Military police don’t know – or won’t say – how many of the dozens of criminal sexual behavior cases referred to civilian counterparts over the past year have resulted in charges.
This has drawn criticism from some experts, who say such information is key to knowing whether referring such cases to civil authorities has the desired effect.
Defense Minister Anita Anand first ordered military police and prosecutors to start handing cases over to civilian authorities in November 2021, following a recommendation to that effect from the retired judge of the Supreme Court Louise Arbour.
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Arbor made the recommendation during a year-long review of the Canadian Armed Forces’ handling of allegations of sexual misconduct. She said the move was necessary to dispel widespread mistrust and doubt about the military justice system.
In an update earlier this month, the military police revealed that they had transferred 57 cases of alleged sex crimes to civilian police for investigation from Anand’s leadership.
Yet military police spokesman Lt.-Cmdr. Jamie Bresolin did not respond directly when asked last week how many of those investigations had resulted in charges. He also did not respond when asked what the military police were doing to track cases.
“Many of these investigations are ongoing,” Bresolin told The Canadian Press in an email response.
“Further, while we work with our civilian police partners to gather information relating to ongoing investigations involving CAF members, they have no obligation to provide any information to the military police or CAF on the status or outcome of their investigations.
Bresolin also did not provide details on why civilian police refused to take on another 40 cases involving alleged sex crimes, which ended up being investigated by military police.
“We will not provide a breakdown of why these cases were denied by civilian police or identify the police department,” he said. “There are many complexities when it comes to transferring files from one civilian police service to another.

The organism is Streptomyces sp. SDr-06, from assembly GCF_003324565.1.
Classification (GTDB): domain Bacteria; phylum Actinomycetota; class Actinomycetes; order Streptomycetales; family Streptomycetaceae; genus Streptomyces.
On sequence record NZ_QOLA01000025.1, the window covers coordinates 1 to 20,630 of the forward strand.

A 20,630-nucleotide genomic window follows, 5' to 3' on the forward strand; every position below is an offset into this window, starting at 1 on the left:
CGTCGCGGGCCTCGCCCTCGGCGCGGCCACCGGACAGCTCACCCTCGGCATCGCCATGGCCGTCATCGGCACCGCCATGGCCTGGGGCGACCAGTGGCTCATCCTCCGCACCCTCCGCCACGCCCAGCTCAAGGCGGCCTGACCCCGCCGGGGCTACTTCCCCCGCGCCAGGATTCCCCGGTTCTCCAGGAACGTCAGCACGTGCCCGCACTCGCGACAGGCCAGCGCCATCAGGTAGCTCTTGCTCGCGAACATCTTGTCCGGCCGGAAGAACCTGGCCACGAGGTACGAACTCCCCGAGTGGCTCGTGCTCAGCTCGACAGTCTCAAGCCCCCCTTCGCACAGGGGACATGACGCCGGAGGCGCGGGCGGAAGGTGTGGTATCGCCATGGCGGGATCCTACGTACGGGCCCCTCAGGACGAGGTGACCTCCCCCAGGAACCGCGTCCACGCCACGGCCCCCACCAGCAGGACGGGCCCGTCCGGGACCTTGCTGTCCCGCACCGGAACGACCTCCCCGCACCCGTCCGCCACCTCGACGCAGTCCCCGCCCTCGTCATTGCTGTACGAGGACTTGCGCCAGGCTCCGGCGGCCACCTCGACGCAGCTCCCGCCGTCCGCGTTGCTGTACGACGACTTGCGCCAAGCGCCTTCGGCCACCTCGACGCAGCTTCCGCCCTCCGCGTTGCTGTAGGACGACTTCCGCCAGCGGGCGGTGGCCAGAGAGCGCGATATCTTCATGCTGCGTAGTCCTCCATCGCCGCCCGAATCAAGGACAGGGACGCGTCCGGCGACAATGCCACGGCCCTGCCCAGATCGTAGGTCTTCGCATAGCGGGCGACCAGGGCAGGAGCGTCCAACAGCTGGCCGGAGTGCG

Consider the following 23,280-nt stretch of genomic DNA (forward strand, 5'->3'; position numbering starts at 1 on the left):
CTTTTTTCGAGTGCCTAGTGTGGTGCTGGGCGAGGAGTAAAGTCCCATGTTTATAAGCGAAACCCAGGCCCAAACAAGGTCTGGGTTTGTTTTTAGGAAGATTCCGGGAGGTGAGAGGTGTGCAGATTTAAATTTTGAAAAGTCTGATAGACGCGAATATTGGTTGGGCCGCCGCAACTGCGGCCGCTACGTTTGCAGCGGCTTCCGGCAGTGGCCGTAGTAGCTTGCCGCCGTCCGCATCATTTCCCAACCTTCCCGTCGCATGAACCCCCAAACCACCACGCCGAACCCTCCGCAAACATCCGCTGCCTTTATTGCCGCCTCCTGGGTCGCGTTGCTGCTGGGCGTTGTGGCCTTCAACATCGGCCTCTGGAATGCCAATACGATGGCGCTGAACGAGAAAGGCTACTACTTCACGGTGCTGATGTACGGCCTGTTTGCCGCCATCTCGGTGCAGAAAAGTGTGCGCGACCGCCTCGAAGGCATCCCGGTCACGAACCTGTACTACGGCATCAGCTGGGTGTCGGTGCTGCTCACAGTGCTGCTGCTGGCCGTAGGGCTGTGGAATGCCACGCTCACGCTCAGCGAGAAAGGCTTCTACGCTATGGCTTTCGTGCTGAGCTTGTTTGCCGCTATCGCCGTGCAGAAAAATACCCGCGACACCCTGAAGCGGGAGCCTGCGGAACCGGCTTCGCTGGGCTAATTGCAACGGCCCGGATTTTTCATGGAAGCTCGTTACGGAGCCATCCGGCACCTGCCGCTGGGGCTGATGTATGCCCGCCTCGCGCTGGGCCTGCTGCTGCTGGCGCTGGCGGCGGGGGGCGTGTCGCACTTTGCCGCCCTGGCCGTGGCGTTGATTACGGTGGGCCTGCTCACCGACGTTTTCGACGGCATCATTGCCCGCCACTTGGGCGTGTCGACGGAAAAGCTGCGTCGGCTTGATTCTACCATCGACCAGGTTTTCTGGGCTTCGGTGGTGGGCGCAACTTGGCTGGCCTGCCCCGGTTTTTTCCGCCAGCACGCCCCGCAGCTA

Asked how many of these investigations have resulted in charges, Bresolin said the Army’s top police officer, Brig. Simon Trudeau, “intends to provide a comprehensive overview in his annual report which may provide this type of information as it becomes available.”
The lack of answers didn’t sit well with several experts, who argued such details are key to understanding what’s really going on with cases of alleged criminal sexual behavior in the military _ and whether recent changes are working or not. .
“This is unacceptable,” said Holly Johnson, a retired University of Ottawa professor, principal researcher of Statistics Canada’s first national survey on violence against women. “If we can’t track cases and charges, we have no way of knowing if this is good policy.”
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Charlotte Duval-Lantoine, who studies military sexual misconduct for the Canadian Global Affairs Institute, said the refusal to provide information on why cases are denied by civilian police was also a concern.
“Explaining why these cases are being denied can give complainants, the department (and the minister’s office), and the public a more complete picture of the issues the CAF faces in terms of jurisdictional transfer,” she said.
Retired Lt. Col. Rory Fowler, who is now a civilian lawyer specializing in military affairs, said without further details that the military police were ultimately just “throwing numbers that we can only attach very strongly to. little sense”.
This report from The Canadian Press was first published on December 26, 2021.
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